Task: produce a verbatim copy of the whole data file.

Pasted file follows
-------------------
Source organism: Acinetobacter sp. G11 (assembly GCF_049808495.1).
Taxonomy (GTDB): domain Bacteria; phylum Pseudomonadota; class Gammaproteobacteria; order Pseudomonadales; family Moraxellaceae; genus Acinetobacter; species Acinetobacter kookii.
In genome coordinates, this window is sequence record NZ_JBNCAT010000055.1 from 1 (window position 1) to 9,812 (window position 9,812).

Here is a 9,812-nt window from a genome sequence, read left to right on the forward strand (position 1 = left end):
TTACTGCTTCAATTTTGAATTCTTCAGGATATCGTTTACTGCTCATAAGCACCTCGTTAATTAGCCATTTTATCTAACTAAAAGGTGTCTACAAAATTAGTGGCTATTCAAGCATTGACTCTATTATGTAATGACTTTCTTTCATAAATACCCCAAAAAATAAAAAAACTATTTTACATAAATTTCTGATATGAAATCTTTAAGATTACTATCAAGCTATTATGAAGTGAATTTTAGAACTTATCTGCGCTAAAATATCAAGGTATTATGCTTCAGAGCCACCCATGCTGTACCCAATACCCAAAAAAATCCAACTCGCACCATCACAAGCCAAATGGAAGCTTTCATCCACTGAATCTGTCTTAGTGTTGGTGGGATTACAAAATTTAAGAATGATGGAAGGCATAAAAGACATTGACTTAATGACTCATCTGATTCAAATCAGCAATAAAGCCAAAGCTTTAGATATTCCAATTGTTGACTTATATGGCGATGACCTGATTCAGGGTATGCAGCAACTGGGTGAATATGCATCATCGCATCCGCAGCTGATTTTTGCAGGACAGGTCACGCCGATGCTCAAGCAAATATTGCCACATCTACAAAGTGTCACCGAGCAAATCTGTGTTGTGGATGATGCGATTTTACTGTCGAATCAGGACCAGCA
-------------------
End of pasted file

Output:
Source organism: Acinetobacter sp. G11 (assembly GCF_049808495.1).
Taxonomy (GTDB): domain Bacteria; phylum Pseudomonadota; class Gammaproteobacteria; order Pseudomonadales; family Moraxellaceae; genus Acinetobacter; species Acinetobacter kookii.
In genome coordinates, this window is sequence record NZ_JBNCAT010000055.1 from 1 (window position 1) to 9,812 (window position 9,812).

Here is a 9,812-nt window from a genome sequence, read left to right on the forward strand (position 1 = left end):
TTACTGCTTCAATTTTGAATTCTTCAGGATATCGTTTACTGCTCATAAGCACCTCGTTAATTAGCCATTTTATCTAACTAAAAGGTGTCTACAAAATTAGTGGCTATTCAAGCATTGACTCTATTATGTAATGACTTTCTTTCATAAATACCCCAAAAAATAAAAAAACTATTTTACATAAATTTCTGATATGAAATCTTTAAGATTACTATCAAGCTATTATGAAGTGAATTTTAGAACTTATCTGCGCTAAAATATCAAGGTATTATGCTTCAGAGCCACCCATGCTGTACCCAATACCCAAAAAAATCCAACTCGCACCATCACAAGCCAAATGGAAGCTTTCATCCACTGAATCTGTCTTAGTGTTGGTGGGATTACAAAATTTAAGAATGATGGAAGGCATAAAAGACATTGACTTAATGACTCATCTGATTCAAATCAGCAATAAAGCCAAAGCTTTAGATATTCCAATTGTTGACTTATATGGCGATGACCTGATTCAGGGTATGCAGCAACTGGGTGAATATGCATCATCGCATCCGCAGCTGATTTTTGCAGGACAGGTCACGCCGATGCTCAAGCAAATATTGCCACATCTACAAAGTGTCACCGAGCAAATCTGTGTTGTGGATGATGCGATTTTACTGTCGAATCAGGACCAGCA